This unique plot of land is easy to miss so look for the plaque at eye level as you pass it.

The American Kennel Club Museum of the Dog              101 Park Avenue                  New York, NY 10178

The American Kennel Club Museum of the Dog 101 Park Avenue New York, NY 10178

The American Kennel Club Museum of the Dog

101 Park Avenue

New York, NY 10178

(212) 696-8360

https://museumofthedog.org/

https://www.facebook.com/akcmuseumofthedog/

Open: Sunday 10:00am-5:00pm/Monday-Thursday Closed/Friday-Saturday 10:00am-5:00pm

Fee: Adults $15.00/Seniors (65+), Students (13-24) & Active Military/Veterans $10.00/Children under 12 $5.00/Members Free

My review on TripAdvisor:

https://www.tripadvisor.com/Attraction_Review-g60763-d15941897-Reviews-The_American_Kennel_Club_Museum_of_the_Dog-New_York_City_New_York.html?m=19905

The American Kennel Club Museum of the Dog at 101 Park Avenue

When I was walking the neighborhood of Murray Hill for my blog, “MywalkinManhattan.com, I came across on one of the side streets tucked into a new office building on Park Avenue, The American Kennel Club Museum of the Dog at 101 Park Avenue. This unique little museum is two floors of art dedicated to the story of the dog.

The first floor features small fossils that show the early domestication of dogs during prehistoric times with humans. They may have used them for hunting and companionship. You could see this in the burials and in the wall paintings found all over the world that they partnered with early man and helped shape their world.

The American Kennel Club Museum of the Dog collection

Most of the paintings were from the Victorian Age (post Civil War to WWI) where the romanticized view of nature and of pet companions was emphasized. One both the first and second floor there were all sorts of paintings of various breeds of dog in all sorts of playful and working environments. There were dogs for hunting and sport, dogs as pets and dogs in playful position reacting with their masters and each other.

The Victorian approach to pets

The was also porcelain figurines of dogs, statuary and trophies from various Canine Clubs all over the country. It shows the history of the dog as show with breeding and disposition counting of the way the animal was raised and trained.

The second floor had another series of paintings, a lot from the same time period and some contemporary artist’s take on modern dog owners and their relationship with their pets.

Canine Porcelains line the staircase

Also on the second floor was exhibition on ‘Presidential Dogs”, with the first families relationship with their dogs (and cats too) and the role that they played in White House politics. Truthfully outside of “Socks”, the Clinton’s cat, I never knew of any of the White House pets. I knew the both the Roosevelts and Kennedy’s had lots of pets in the White House, I never heard of their names or seen their pictures. So that was an eye opener.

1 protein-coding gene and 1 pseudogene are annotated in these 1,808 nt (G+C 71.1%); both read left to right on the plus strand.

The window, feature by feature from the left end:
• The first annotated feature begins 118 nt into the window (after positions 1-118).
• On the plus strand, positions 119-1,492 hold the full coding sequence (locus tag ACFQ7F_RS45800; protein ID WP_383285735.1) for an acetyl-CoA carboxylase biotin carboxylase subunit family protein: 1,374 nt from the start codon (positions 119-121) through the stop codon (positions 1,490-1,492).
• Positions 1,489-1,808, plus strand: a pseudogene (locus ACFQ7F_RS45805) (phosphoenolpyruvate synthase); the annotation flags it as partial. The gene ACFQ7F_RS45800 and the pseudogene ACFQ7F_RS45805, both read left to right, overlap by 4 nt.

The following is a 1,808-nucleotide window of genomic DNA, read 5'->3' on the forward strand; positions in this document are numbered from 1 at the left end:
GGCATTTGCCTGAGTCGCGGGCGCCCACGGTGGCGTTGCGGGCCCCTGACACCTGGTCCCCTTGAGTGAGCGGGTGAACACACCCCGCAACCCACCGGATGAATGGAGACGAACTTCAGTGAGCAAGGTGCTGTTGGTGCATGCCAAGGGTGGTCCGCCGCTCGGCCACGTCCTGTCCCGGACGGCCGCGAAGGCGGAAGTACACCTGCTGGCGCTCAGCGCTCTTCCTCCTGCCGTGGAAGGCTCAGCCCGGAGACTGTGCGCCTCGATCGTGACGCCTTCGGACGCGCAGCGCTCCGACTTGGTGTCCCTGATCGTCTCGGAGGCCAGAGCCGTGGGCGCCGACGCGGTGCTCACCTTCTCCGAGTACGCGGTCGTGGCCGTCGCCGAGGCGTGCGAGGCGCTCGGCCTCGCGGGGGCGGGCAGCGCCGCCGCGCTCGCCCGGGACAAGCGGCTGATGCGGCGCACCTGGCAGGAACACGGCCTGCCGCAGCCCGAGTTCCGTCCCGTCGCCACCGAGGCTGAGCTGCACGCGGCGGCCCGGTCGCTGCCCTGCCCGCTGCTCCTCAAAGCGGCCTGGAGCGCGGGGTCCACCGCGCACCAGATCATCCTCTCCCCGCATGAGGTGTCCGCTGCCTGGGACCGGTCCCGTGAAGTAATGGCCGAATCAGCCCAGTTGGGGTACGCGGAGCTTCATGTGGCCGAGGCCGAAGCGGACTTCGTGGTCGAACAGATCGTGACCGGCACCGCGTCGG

White House pets tell their own story

Also in a special case was small fancy dog houses and dog holders for travel which was interesting to see how small dogs could travel with their masters and the expense to create a way for them to travel. These were very elaborate. I thought of some of the items I used to see at Bergdorf-Goodman when I worked there with the Ralph Lauren tote bags and fur lined sweaters and thinking this was a little much.

The museum also has a small gift shop on the first floor near the entrance that you should check out. There is all sorts of books and art work to look through and knick-knacks to buy with a dog them. The staff is also very nice and very welcoming.

The entrance to the museum and gift shop has a nice contemporary feel to it

History of the American Kennel Club Museum of the Dog:

The American Kennel Club Museum of the Dog preserves, interprets and celebrates the role of the dogs in society and educates the public about the human-canine bond through its collection of art and exhibits that inspire engagement with dogs.

The Museum logo

Founded in 1982, the AKC Museum of the Dog was originally located in the New York Life Building at 51 Madison Avenue as a part of the AKC headquarters. In 1987, the Museum of the Dog was moved to a new location in Queeny Park, West St. Louis County, Missouri. After over 30 great years at Queeny Park, the decision was made to bring the Museum back to its original home and reunite it with the AKC headquarters and collection.